How To Make A Profit Flipping Houses

From the outside, flipping a house looks easy. If you watch one of the many programs on rehabbing and flipping it makes it look like every property is a winner. The reality is that if you don’t know what you are doing you can, and will, be disappointed in your results. This is the part that you don’t always see from TV.

There are several important steps and keys with every flip. Dropping the ball on just one of these will cause setbacks that will ultimately cut into your bottom line. Anyone can flip a property, but not everyone will have success. Here are five basic keys to a profitable house flip.

  1. Mentally prepare yourself. Regardless of what your favorite real estate show is, there is one common theme in all of them. You can bet at some point the rehabber will face a significant challenge. Sure, some of this is manufactured drama solely for entertainment purposes, but it is also very real. How you deal with the unexpected will directly define your success.  Even before you make an offer you need to mentally prepare yourself for these challenges. When things don’t go your way, you need to immediately try to figure out a solution rather than complaining about the problem. Every minute you waste pointing fingers or sulking is money out of your pocket. On the flip side, the sooner you reverse course and react to the problem the quicker you can tackle whatever the issue is. It is not uncommon for a handful of negative items to fall on your lap. You can’t have the “this is my luck” mentality when it does. If the real estate business was easy, everyone would do it. Half of the task is mentally preparing yourself for the inevitable obstacles.
  2. Never overpay. As simplistic as it sounds, the goal of flipping a home is to make a profit. This process starts with how much you get the property for. By overpaying just to take ownership you immediately start behind the eight ball. It is important to always stick to your numbers and never bid against yourself. This starts with understanding the competition for the property. All sales are at least in part about supply and demand. On properties with high demand you should make your first offer 90% of your final number. You can’t lowball these deals and think it will work. On properties where you find the lead with your marketing or personal contacts you may be able to offer below fair market value. Either way you should have a price in your head where the property no longer makes financial sense to bid any higher. Going over a few thousand dollars may not seem like much, but you also need to account for opportunity lost. Working on a deal with minimal upside restricts you from following a better property if it presents itself. Know the numbers and be willing to follow them.
  3. Have an open mind. There are many ways to find rehabbing success. What worked on one deal may not work in a different market. As important as it is to have conviction in your actions, you also need to keep an open mind. Don’t be afraid to listen to the people around you. Your contractor, carpenter, plumber or electrician may have an idea that makes perfect sense that you never thought of. One of the real keys to rehabbing is the ability to shift gears on the fly. This doesn’t mean making knee-jerk decisions, but you should be willing to be flexible. As long as you know exactly what you are getting into and can justify the upside you should change directions if the path makes more sense. Those rehabbers who are stubborn and set in their ways often have regrets when the property is finished and are having trouble finding a buyer.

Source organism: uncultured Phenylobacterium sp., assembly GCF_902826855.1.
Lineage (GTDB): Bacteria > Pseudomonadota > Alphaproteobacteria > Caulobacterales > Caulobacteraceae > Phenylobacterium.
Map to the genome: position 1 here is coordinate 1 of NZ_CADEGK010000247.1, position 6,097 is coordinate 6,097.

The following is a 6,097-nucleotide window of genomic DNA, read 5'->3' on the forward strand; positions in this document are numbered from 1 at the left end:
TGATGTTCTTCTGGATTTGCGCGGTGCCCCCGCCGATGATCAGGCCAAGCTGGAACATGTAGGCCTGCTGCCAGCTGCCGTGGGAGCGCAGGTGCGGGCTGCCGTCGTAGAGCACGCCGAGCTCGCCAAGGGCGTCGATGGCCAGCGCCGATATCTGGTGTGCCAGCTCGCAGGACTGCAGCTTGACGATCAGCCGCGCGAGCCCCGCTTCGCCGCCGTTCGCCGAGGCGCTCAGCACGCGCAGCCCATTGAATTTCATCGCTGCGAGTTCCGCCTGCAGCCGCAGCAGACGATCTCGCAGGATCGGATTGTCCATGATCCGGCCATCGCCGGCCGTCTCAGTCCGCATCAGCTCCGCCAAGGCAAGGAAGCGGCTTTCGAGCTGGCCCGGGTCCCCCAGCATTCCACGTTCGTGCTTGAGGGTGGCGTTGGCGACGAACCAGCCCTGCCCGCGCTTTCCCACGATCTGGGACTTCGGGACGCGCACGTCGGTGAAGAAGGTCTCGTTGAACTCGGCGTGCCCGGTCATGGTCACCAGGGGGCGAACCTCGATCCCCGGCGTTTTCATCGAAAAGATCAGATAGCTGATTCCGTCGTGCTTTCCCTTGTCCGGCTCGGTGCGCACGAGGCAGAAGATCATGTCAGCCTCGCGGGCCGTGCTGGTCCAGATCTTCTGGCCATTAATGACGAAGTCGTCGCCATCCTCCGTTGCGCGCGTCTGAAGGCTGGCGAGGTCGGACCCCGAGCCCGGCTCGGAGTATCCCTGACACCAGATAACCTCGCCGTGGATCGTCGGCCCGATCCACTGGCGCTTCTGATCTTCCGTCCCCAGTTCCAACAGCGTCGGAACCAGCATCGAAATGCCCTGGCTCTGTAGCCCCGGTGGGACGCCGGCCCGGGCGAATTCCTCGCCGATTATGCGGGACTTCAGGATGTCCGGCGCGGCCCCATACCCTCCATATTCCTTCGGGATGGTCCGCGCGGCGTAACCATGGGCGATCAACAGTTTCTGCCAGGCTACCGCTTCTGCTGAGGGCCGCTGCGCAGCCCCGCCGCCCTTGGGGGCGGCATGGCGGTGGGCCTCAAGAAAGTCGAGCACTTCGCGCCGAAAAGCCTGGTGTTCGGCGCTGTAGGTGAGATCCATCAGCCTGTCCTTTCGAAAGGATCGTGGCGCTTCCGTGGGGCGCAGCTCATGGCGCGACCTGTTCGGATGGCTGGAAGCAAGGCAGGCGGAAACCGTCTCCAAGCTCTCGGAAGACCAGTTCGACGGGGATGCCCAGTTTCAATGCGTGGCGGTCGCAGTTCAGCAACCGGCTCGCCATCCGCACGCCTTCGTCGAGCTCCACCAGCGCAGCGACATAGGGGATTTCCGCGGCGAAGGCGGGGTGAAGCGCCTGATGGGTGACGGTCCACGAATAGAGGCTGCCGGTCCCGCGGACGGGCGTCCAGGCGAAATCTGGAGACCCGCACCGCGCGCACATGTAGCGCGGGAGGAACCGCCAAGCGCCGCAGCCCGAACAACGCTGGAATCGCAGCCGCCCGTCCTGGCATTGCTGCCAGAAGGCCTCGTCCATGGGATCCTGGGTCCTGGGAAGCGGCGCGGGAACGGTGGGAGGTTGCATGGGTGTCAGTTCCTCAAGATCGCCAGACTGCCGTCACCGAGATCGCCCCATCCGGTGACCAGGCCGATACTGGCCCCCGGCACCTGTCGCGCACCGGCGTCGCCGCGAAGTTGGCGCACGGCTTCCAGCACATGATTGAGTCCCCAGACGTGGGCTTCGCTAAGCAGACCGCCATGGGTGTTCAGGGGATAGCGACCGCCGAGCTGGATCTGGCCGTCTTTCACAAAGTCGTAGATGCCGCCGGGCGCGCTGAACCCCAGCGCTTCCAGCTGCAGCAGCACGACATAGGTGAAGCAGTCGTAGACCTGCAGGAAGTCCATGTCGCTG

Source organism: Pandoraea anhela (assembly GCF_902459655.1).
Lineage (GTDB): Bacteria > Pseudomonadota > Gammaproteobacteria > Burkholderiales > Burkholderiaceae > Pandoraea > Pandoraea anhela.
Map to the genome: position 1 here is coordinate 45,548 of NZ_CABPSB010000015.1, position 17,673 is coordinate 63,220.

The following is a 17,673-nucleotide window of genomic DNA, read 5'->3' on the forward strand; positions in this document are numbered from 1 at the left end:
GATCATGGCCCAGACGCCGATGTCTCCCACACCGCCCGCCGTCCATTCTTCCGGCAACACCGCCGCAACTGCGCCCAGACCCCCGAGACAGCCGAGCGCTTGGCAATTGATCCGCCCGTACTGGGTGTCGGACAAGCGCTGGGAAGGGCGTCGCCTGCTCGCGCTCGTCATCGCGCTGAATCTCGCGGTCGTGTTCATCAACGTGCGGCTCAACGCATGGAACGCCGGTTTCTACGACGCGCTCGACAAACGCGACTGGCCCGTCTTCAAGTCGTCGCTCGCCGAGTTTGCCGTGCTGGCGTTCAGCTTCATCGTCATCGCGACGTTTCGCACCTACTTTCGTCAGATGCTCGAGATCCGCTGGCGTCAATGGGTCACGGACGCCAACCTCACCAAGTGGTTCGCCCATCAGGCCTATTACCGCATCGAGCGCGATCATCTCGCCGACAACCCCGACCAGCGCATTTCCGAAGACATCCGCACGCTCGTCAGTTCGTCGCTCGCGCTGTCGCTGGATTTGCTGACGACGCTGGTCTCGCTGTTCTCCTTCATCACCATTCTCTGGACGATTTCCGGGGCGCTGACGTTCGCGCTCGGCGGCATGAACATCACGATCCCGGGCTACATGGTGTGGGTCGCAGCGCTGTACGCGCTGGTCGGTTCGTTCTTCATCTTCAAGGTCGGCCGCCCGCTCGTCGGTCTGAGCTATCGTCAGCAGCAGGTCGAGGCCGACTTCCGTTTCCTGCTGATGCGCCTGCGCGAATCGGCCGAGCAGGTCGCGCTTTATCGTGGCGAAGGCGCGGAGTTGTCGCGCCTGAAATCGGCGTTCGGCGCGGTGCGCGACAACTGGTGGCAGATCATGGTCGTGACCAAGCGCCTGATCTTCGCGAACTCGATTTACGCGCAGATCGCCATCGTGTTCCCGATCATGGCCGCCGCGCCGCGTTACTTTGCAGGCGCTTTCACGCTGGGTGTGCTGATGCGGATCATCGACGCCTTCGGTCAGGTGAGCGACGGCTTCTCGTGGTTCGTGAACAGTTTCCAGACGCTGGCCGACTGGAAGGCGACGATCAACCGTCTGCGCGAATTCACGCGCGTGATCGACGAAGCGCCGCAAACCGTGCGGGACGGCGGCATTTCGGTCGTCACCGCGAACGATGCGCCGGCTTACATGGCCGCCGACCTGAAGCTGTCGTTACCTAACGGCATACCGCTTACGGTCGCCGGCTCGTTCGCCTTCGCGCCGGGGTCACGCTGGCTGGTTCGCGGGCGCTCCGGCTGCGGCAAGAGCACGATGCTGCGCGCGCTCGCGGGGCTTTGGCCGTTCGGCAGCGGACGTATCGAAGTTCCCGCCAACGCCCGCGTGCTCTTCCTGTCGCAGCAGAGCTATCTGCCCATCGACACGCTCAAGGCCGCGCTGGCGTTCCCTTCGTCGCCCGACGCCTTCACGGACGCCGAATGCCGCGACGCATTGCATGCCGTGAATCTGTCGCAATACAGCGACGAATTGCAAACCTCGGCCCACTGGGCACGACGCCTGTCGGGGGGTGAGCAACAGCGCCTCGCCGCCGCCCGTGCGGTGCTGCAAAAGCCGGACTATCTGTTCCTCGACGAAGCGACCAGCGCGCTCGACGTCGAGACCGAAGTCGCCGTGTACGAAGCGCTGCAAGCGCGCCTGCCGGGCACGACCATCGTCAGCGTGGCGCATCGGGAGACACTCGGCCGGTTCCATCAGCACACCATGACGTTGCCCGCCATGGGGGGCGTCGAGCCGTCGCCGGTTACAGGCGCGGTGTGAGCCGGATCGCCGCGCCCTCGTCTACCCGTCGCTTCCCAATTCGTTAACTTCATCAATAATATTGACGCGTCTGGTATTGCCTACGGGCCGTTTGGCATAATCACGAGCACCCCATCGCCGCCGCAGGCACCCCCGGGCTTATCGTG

4. Budget realistically. The formula for rehabbing success is pretty simple. You take your estimated after repair value (ARV) and subtract your repairs and purchase price to come up with an estimated profit. There are other numbers that can go into that, but that is the basic formula. The reality is that you can make your budget pretty much anything you want. By using sales prices for materials or omitting certain items the bottom line will look appealing. It is only when costs start adding up that you will realize you made a terrible mistake. Always use the most realistic numbers as you can find. In fact, you can even go on the high side and then add a bit of a buffer as well. You may be surprised at just how quickly rehabbing expenses add up. You never want to spend months on a property only to have your expenses eat up all your profits.
  5. Don’t wait to start selling.  There are a few different schools of thought when it comes to promoting a rehabbed property. There is little question that the finished product is always more appealing than seeing a property down to the studs. That being said you shouldn’t be reluctant to start promoting your property as soon as work has started. You can use social media to generate interest with pictures and teasers of the property. You can put a for sale sign in the neighborhood and use organic ways to get the ball rolling. Your real estate agent may do a good job marketing, but every little bit helps.

There is a fine line in success and disappointment when it comes to flipping houses. Use these five tips to help guide you in the process and maximize your return on investment.